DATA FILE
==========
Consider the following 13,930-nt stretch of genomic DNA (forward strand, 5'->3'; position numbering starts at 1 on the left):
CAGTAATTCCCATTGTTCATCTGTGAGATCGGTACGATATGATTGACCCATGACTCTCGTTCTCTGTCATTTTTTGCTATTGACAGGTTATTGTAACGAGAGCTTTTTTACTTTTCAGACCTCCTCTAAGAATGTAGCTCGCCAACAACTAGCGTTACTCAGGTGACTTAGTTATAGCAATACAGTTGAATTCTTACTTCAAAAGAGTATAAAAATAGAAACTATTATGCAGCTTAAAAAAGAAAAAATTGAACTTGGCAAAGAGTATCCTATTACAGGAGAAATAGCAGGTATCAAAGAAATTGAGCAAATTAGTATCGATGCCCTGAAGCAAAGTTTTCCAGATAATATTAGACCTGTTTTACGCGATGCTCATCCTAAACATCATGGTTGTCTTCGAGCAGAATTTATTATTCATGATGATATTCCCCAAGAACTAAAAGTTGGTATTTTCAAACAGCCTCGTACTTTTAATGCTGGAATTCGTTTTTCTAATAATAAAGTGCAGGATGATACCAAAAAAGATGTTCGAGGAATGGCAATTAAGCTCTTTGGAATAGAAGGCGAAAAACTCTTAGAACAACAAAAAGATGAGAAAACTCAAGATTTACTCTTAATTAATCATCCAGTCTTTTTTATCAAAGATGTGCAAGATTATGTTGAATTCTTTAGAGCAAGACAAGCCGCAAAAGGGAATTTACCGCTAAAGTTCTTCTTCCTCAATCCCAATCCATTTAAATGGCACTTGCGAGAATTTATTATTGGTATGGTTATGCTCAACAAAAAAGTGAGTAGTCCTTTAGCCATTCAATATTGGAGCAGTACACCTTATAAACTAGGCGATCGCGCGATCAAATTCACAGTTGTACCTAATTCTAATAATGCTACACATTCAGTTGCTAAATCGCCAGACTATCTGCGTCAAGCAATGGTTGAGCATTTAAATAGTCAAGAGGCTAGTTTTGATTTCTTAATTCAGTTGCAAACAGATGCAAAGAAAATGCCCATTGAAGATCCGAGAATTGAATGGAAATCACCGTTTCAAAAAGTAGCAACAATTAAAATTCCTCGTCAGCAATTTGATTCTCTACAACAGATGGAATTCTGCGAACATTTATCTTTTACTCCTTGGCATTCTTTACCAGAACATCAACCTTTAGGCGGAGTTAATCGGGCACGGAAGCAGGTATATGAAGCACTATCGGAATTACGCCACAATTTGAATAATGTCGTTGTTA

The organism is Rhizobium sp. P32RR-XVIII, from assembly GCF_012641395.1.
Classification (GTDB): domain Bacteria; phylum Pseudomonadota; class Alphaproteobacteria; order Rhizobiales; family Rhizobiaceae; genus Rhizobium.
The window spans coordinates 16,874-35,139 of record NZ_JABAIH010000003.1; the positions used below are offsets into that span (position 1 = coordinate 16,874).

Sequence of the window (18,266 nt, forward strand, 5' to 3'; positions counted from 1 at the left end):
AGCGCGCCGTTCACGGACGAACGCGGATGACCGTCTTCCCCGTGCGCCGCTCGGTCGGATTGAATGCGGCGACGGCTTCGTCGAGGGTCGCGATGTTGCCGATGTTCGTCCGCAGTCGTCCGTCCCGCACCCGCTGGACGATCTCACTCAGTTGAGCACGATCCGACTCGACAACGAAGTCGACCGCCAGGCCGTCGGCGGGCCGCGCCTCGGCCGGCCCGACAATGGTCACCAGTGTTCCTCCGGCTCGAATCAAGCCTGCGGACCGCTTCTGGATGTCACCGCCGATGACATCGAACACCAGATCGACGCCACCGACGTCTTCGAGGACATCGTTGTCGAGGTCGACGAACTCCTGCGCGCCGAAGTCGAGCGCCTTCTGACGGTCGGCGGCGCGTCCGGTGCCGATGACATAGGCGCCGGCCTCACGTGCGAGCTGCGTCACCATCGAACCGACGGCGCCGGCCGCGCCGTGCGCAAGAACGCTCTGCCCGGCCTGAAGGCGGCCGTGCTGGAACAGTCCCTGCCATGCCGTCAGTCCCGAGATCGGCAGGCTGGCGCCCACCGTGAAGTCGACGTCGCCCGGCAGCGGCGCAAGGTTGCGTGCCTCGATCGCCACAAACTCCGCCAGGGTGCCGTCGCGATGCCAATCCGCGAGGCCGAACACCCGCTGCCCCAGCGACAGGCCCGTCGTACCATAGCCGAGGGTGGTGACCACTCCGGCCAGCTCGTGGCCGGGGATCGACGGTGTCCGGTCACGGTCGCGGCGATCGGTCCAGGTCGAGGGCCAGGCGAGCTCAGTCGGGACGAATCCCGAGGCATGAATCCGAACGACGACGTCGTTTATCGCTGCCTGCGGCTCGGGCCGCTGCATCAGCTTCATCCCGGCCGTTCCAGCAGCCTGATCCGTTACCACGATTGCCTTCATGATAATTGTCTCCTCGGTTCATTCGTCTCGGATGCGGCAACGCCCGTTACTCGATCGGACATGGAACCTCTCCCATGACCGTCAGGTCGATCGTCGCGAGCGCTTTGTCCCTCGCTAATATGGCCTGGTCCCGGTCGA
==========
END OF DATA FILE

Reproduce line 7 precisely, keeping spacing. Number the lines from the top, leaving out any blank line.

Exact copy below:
AGCGCGCCGTTCACGGACGAACGCGGATGACCGTCTTCCCCGTGCGCCGCTCGGTCGGATTGAATGCGGCGACGGCTTCGTCGAGGGTCGCGATGTTGCCGATGTTCGTCCGCAGTCGTCCGTCCCGCACCCGCTGGACGATCTCACTCAGTTGAGCACGATCCGACTCGACAACGAAGTCGACCGCCAGGCCGTCGGCGGGCCGCGCCTCGGCCGGCCCGACAATGGTCACCAGTGTTCCTCCGGCTCGAATCAAGCCTGCGGACCGCTTCTGGATGTCACCGCCGATGACATCGAACACCAGATCGACGCCACCGACGTCTTCGAGGACATCGTTGTCGAGGTCGACGAACTCCTGCGCGCCGAAGTCGAGCGCCTTCTGACGGTCGGCGGCGCGTCCGGTGCCGATGACATAGGCGCCGGCCTCACGTGCGAGCTGCGTCACCATCGAACCGACGGCGCCGGCCGCGCCGTGCGCAAGAACGCTCTGCCCGGCCTGAAGGCGGCCGTGCTGGAACAGTCCCTGCCATGCCGTCAGTCCCGAGATCGGCAGGCTGGCGCCCACCGTGAAGTCGACGTCGCCCGGCAGCGGCGCAAGGTTGCGTGCCTCGATCGCCACAAACTCCGCCAGGGTGCCGTCGCGATGCCAATCCGCGAGGCCGAACACCCGCTGCCCCAGCGACAGGCCCGTCGTACCATAGCCGAGGGTGGTGACCACTCCGGCCAGCTCGTGGCCGGGGATCGACGGTGTCCGGTCACGGTCGCGGCGATCGGTCCAGGTCGAGGGCCAGGCGAGCTCAGTCGGGACGAATCCCGAGGCATGAATCCGAACGACGACGTCGTTTATCGCTGCCTGCGGCTCGGGCCGCTGCATCAGCTTCATCCCGGCCGTTCCAGCAGCCTGATCCGTTACCACGATTGCCTTCATGATAATTGTCTCCTCGGTTCATTCGTCTCGGATGCGGCAACGCCCGTTACTCGATCGGACATGGAACCTCTCCCATGACCGTCAGGTCGATCGTCGCGAGCGCTTTGTCCCTCGCTAATATGGCCTGGTCCCGGTCGA